This archived news story is available only for your personal, non-commercial use. Information in the story may be outdated or superseded by additional information. Reading or replaying the story in its archived form does not constitute a republication of the story.
NANA AND POP POP'S HOUSE — The end of the summer has been weak at the theater this year. There have been some really pleasant surprises like "The Man From U.N.C.L.E." and some real disasters like "Fantastic 4." But one movie people have been curious about more than looking forward to is possibly M. Night Shyamalan's "The Visit."
Shyamalan is loved and hated by audiences and some have been praying for him to just disappear from Hollywood, and others have been patiently waiting for him to return to his former glory.
There has been a fair amount of buzz surrounding "The Visit" with many calling it Shyamalan's return to form. So, is the polarizing director back? Or is this another disappointing film from a talented filmmaker?
I'm not sure I'd call it a return to form as much as I'd call it an exciting evolution.
"The Visit" is 90 minutes of laughs thrills and a few heart-touching moments. I found myself smiling nearly start to finish whether it be from laughing at the absurdity of it all or the spot-on performances from the characters. I was also smiling because Shyamalan got me to jump so much that I can't control my grin.
Here are a few reasons "The Visit" is a great little flick and why we should be excited Shyamalan is back on his game.
"The Visit," on the other hand, dances the line between horror and comedy incredibly well. I found myself laughing out loud at times and realized the theater was joining me.
The premise of the film is a bit ridiculous to begin with, but Shyamalan doesn't take it too seriously, so the comedy is pretty effortless and refreshing. The jokes come at stellar moments as they break the tension that's been built and gets viewers through another few minutes of clinching our fists waiting for the next scare.
Shyamalan said he made three cuts of "The Visit." One was a pure comedy, another strictly horror and the final was something that fell in between. What ended up on the screen was the latter.
As I mentioned, this is a pretty funny film, but it has equal parts screams as laughs.
We all knew that Shyamalan could give us a jump, and he does it expertly here. You even know some of them are coming, but it's like a classic Jack in the Box. You know it's going to pop out at you any second, but no matter how prepared you are you jump every time. That's how this film felt.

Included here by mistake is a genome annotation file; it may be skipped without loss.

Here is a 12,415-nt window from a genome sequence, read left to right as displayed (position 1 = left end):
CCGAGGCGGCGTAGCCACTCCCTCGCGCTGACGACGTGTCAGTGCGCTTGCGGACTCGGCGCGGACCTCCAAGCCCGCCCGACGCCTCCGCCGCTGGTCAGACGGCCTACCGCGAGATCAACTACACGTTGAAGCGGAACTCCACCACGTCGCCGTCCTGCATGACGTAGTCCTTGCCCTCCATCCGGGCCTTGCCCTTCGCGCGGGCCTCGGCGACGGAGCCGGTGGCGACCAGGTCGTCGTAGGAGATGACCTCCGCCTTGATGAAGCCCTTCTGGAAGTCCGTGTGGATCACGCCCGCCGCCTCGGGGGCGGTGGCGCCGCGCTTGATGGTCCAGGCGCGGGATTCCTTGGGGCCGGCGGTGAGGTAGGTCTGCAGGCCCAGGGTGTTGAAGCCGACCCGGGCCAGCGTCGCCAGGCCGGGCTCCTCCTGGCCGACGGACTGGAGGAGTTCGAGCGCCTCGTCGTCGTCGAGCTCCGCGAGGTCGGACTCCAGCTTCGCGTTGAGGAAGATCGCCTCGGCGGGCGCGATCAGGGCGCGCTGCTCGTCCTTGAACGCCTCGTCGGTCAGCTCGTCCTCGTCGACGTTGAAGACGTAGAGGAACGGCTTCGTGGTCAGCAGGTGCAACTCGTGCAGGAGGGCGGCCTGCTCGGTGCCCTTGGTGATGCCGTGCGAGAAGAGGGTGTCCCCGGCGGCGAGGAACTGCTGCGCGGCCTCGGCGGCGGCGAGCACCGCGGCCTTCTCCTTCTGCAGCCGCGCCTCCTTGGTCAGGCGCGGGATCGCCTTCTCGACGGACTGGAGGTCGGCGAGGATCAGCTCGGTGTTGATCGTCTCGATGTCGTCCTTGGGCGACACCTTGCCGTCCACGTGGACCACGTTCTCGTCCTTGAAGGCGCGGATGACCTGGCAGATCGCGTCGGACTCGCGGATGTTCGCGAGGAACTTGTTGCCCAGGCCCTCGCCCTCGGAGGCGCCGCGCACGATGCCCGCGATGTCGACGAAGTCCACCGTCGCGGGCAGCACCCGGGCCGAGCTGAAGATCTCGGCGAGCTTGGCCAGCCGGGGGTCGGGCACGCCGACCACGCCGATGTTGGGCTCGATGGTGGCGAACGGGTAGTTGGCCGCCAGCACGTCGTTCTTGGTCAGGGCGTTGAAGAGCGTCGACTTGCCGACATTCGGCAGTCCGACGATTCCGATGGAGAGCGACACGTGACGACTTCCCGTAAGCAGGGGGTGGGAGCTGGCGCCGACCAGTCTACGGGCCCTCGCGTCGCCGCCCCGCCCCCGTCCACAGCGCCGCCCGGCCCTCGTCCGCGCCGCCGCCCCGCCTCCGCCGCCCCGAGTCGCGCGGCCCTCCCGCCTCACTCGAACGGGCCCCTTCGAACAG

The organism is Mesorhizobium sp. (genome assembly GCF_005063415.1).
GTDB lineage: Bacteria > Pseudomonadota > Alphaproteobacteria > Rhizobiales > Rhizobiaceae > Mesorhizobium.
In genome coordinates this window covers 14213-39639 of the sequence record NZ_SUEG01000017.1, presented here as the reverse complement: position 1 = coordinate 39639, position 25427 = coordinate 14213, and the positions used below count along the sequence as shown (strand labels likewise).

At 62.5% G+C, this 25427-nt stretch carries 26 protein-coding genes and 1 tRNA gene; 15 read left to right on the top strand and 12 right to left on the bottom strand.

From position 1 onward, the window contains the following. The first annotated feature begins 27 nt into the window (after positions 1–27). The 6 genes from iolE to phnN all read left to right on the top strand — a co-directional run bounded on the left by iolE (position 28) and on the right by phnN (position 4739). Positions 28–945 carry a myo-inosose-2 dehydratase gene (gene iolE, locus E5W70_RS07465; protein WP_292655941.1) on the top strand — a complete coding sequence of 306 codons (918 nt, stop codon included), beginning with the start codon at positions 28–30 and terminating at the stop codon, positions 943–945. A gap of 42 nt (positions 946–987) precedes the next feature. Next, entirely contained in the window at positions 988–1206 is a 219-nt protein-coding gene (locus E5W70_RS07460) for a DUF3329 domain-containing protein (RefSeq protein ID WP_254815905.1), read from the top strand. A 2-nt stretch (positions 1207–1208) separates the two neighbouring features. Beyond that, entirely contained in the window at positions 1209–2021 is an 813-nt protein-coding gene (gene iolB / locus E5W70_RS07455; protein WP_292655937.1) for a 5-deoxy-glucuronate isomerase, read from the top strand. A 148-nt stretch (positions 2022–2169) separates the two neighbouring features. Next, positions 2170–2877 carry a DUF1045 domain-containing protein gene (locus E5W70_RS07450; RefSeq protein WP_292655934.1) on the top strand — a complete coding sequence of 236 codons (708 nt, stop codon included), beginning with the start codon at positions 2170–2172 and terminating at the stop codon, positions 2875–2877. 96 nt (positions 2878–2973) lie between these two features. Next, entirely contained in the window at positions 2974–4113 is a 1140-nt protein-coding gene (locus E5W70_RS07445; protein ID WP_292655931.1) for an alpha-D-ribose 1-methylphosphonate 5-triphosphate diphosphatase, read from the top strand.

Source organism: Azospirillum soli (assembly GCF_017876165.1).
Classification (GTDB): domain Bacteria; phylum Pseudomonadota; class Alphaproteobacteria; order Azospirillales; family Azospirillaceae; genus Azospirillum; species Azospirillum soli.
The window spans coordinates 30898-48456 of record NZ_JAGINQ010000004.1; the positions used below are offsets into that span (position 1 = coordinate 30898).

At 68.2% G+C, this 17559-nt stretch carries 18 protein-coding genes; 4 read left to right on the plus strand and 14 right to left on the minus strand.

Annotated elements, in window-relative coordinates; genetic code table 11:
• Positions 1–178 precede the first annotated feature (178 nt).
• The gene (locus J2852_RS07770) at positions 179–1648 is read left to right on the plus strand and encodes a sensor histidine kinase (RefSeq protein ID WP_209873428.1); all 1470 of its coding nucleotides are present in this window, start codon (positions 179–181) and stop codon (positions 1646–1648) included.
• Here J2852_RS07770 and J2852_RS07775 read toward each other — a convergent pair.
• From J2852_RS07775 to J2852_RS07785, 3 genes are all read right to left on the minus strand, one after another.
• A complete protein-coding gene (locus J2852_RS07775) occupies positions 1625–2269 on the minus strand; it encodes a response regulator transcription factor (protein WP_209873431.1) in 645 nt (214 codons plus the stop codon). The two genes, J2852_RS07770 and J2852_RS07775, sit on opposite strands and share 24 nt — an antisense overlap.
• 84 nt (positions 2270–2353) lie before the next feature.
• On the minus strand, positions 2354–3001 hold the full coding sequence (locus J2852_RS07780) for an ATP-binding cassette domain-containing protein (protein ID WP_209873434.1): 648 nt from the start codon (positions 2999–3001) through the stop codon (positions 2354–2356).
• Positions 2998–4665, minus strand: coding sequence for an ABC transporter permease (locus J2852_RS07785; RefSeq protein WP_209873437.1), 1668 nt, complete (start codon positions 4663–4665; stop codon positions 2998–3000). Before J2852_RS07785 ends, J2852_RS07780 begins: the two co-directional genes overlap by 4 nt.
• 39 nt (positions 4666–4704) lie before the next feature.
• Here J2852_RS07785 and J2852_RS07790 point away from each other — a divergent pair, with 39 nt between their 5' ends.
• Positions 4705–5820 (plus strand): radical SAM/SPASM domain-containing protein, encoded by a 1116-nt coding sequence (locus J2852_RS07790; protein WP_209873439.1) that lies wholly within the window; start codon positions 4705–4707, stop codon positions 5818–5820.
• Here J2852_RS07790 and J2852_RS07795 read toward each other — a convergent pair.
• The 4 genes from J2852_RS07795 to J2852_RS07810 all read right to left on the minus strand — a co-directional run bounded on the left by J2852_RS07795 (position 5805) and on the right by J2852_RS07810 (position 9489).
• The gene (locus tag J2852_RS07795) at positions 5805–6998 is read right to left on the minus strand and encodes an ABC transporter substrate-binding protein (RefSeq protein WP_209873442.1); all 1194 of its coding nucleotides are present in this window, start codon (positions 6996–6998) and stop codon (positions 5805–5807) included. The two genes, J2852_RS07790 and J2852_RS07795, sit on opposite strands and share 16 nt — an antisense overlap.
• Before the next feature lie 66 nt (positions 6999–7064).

Every scene was a slow build up like you were turning that lever on the Jack in the Box inching closer and closer to the surprise, and your body tenses waiting for the moment. Then Shyamalan hits you with that clown popping out of the box and you find yourself cursing under your breath as you try to relax your muscles.
The cast, especially Ed Oxenbould
The cast is primarily just four people with one extra playing a supporting role. All five players are perfect in their roles. The grandparents are the perfect amount of loving and crazy, the mom, Kathryn Hahn, is the fantastic as the laid back yet protective mother, and the two kids make the whole movie worth it.
The older sister Becca, played by Olivia DeJonge, is spot-on as an aspiring documentary filmmaker and prototypical older sister. Her younger brother annoys her, but she also loves him and does whatever she has to to keep him safe.
The real star of the movie is clear, however, and that's Ed Oxenbould. Viewers will recognize Oxenbould as Alexander from the incredibly entertaining "Alexander and the Terrible, Horrible, No Good, Very Bad Day." In "The Visit," Oxenbould has a magnetizing charisma and presence. You can't help but keep your eyes on him whenever he's on screen and long for his character when he's not.
His humor and timing are that of a seasoned pro and his dramatic moments deliver as effectively as his lighter ones.
Oxenbould caught the eye of many audiences as Alexander, but "The Visit" will be his star-making role.
Shyamalan had some missteps with "The Happening" and "The Last Airbender" when it came to writing. Let's not forget, however, that this is the same man who gave us juggernaut scripts like "Unbreakable" and the phenomenal "The Sixth Sense."
Shyamalan does know how to craft an expert script with great characters, interesting plot points, strong development and his classic surprise twist. All are present to one level or another in "The Visit."
The character development is intriguing and the set ups match the eventual pay offs. Is there a twist? Kind of. I wouldn't call it a twist in the classic sense, but it is a reveal that we knew was eventually coming.
We know that something isn't right, and we spend most of the movie wanting to know what is really wrong with Nana and Pop Pop. Some may figure out the "twist" before it comes, but that still doesn't make the journey any less enjoyable.
"The Visit" is a fun movie that will kick off the scary-movie season with a bang. Those who like Shyamalan's earlier works and have been waiting for his comeback this is for you. If you've never liked Shyamalan much, but you do enjoy a fun scary movie, then you'll likely enjoy this. If you don't like Shyamalan or scary movies then you're not going to enjoy a trip to the theater for "The Visit."
This movie may not be everyone's cup of tea, but "The Visit" truly has me excited what Shyamalan gives us next.
"The Visit" is rated PG-13 and is definitely for an older crowd.
John has been writing about movies, news, sports and pretty much anything awesome for more than five years. John is the co-host of the Flix Junkies podcast and will always entertain you with his stories.